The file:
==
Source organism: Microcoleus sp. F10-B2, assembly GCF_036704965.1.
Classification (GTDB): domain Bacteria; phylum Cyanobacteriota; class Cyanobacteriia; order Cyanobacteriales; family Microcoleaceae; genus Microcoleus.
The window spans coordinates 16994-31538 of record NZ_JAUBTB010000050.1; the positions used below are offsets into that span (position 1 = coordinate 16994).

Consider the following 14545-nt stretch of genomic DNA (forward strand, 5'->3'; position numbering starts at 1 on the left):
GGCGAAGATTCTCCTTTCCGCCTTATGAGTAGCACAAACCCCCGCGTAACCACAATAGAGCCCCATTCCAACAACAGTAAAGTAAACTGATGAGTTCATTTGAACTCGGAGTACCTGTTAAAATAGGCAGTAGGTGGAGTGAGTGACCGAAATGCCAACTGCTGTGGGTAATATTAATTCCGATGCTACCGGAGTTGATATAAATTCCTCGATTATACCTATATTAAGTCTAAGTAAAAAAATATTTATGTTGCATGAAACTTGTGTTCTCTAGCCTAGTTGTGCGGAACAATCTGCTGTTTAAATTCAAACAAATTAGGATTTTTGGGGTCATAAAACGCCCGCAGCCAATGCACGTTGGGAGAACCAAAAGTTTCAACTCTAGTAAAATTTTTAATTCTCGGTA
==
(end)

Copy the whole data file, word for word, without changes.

Source organism: Microcoleus sp. F10-B2, assembly GCF_036704965.1.
Classification (GTDB): domain Bacteria; phylum Cyanobacteriota; class Cyanobacteriia; order Cyanobacteriales; family Microcoleaceae; genus Microcoleus.
The window spans coordinates 16994-31538 of record NZ_JAUBTB010000050.1; the positions used below are offsets into that span (position 1 = coordinate 16994).

Consider the following 14545-nt stretch of genomic DNA (forward strand, 5'->3'; position numbering starts at 1 on the left):
GGCGAAGATTCTCCTTTCCGCCTTATGAGTAGCACAAACCCCCGCGTAACCACAATAGAGCCCCATTCCAACAACAGTAAAGTAAACTGATGAGTTCATTTGAACTCGGAGTACCTGTTAAAATAGGCAGTAGGTGGAGTGAGTGACCGAAATGCCAACTGCTGTGGGTAATATTAATTCCGATGCTACCGGAGTTGATATAAATTCCTCGATTATACCTATATTAAGTCTAAGTAAAAAAATATTTATGTTGCATGAAACTTGTGTTCTCTAGCCTAGTTGTGCGGAACAATCTGCTGTTTAAATTCAAACAAATTAGGATTTTTGGGGTCATAAAACGCCCGCAGCCAATGCACGTTGGGAGAACCAAAAGTTTCAACTCTAGTAAAATTTTTAATTCTCGGTA